8 Spots With San Diego's Best Views And Lookout Points
It can be tough for travelers to decide what’s worth seeing in California — with all the tech news coming from San Francisco and Silicon Valley, the massive appeal of Hollywood and Disneyland in Los Angeles, and everything else in between (just little places like Yosemite, Mammoth Mountain, Lake Tahoe), our humble home, San Diego, is sometimes overlooked.
But alongside our goals as a company — make fun happen, create cool products, and use business to improve the environment — we also want San Diego to be known as a travel destination well worth the time and effort it takes to get to California’s southernmost point. The beauty of our city is the heart of our business; it’s the very reason we’re able to offer our adventure tours and provides the backdrop and inspiration for our apparel.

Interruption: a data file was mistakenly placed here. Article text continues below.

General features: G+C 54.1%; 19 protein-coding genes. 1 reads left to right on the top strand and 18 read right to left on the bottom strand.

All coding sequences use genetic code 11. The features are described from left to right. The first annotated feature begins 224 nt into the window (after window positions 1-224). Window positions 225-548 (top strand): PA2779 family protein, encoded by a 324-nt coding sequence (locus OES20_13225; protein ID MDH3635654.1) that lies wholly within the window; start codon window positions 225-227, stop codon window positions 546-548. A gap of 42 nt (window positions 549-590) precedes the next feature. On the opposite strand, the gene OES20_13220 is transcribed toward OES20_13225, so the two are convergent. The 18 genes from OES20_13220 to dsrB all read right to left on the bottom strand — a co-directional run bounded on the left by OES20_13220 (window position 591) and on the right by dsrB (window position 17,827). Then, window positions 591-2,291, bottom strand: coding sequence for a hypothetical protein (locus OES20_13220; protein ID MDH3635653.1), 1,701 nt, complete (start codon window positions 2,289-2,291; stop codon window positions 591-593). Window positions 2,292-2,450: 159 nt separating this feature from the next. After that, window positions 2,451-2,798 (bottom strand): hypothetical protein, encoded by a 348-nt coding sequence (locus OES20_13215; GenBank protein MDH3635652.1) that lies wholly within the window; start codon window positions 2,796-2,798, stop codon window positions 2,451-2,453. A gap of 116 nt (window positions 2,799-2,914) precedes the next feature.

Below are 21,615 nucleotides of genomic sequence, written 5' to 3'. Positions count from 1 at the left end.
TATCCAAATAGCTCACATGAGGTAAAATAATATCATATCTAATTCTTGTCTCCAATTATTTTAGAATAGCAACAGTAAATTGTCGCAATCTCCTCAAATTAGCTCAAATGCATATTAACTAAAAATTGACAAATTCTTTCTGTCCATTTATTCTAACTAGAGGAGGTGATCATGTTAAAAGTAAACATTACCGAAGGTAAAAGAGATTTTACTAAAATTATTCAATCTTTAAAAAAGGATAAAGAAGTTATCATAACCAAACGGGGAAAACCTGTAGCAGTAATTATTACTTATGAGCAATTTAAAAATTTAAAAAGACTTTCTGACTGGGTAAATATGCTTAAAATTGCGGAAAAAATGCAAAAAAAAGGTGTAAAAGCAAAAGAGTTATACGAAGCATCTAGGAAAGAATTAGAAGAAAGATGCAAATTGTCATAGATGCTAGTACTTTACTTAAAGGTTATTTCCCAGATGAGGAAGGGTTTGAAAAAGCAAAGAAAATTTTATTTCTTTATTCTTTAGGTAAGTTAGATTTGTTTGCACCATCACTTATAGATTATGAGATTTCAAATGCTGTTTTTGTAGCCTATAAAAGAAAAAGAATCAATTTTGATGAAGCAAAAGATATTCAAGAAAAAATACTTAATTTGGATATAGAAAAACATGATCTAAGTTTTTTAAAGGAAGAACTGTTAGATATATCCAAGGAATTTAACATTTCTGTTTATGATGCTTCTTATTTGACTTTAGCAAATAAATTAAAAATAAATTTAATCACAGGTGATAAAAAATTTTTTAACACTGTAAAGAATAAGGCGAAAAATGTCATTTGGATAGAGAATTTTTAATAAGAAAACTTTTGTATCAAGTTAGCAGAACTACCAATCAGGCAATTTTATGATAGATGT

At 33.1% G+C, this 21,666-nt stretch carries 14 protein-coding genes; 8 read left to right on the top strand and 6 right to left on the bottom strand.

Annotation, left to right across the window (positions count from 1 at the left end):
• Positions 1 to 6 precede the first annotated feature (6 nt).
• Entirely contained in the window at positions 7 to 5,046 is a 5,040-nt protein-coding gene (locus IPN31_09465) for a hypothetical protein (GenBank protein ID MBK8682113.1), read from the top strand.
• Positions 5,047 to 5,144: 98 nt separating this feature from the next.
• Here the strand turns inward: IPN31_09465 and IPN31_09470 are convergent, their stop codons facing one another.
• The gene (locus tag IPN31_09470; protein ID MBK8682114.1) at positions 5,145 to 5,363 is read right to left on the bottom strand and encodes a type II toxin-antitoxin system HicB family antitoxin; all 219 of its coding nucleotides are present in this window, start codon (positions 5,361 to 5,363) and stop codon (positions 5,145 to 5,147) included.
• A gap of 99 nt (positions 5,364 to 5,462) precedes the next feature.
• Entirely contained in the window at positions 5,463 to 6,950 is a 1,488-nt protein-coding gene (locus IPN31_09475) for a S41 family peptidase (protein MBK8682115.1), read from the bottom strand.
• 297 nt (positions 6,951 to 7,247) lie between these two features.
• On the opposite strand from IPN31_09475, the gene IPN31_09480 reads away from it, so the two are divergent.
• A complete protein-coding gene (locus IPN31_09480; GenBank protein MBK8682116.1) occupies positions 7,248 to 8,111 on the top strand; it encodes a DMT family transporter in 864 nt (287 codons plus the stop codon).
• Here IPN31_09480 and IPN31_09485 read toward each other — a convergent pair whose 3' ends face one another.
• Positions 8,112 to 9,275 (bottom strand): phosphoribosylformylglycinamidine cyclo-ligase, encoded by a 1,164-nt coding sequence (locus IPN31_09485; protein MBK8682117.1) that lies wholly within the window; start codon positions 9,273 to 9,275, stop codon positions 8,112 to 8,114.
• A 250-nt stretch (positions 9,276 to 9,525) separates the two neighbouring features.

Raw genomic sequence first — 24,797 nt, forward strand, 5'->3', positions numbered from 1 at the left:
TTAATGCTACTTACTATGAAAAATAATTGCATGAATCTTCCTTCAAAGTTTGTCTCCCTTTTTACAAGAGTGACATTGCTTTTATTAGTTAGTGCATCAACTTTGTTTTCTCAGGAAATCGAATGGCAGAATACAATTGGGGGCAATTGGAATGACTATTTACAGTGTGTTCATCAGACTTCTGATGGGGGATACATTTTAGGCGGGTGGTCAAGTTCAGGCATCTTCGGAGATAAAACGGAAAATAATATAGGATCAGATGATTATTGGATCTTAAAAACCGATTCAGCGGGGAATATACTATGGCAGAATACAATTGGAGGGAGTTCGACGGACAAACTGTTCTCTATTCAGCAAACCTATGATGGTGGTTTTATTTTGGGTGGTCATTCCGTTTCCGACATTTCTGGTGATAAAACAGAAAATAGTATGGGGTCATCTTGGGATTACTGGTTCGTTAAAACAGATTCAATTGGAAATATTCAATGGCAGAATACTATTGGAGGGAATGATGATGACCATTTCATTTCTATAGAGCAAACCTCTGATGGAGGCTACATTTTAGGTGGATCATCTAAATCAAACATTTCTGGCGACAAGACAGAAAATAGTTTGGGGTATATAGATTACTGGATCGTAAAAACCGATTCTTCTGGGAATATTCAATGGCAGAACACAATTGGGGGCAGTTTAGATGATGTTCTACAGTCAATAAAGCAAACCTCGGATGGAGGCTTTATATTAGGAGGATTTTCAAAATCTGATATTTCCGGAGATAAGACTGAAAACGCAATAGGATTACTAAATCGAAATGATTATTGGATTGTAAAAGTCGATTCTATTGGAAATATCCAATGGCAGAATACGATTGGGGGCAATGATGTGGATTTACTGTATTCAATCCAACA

All of which to say: we love our city and want you to as well. San Diego has some of the best views in California (which is our biased opinion, but that doesn’t mean it’s not true), so we’re sharing our favorite vistas with you. Use this list as a travel guide if you’re visiting, or check our list against your own favorite spots if you’re local.
Sometimes the best view is just down the street, especially if you’re in La Jolla, San Diego’s charming beach community. This is the home of our flagship shop, where all the magic happens, and just up the road is the famous La Jolla Cove — a small beach area surrounded by cliffs which boasts a beautiful view of the neighboring cliffs and hosts a colony of California Sea Lions, which means you can make a new friend while you take in the sunset.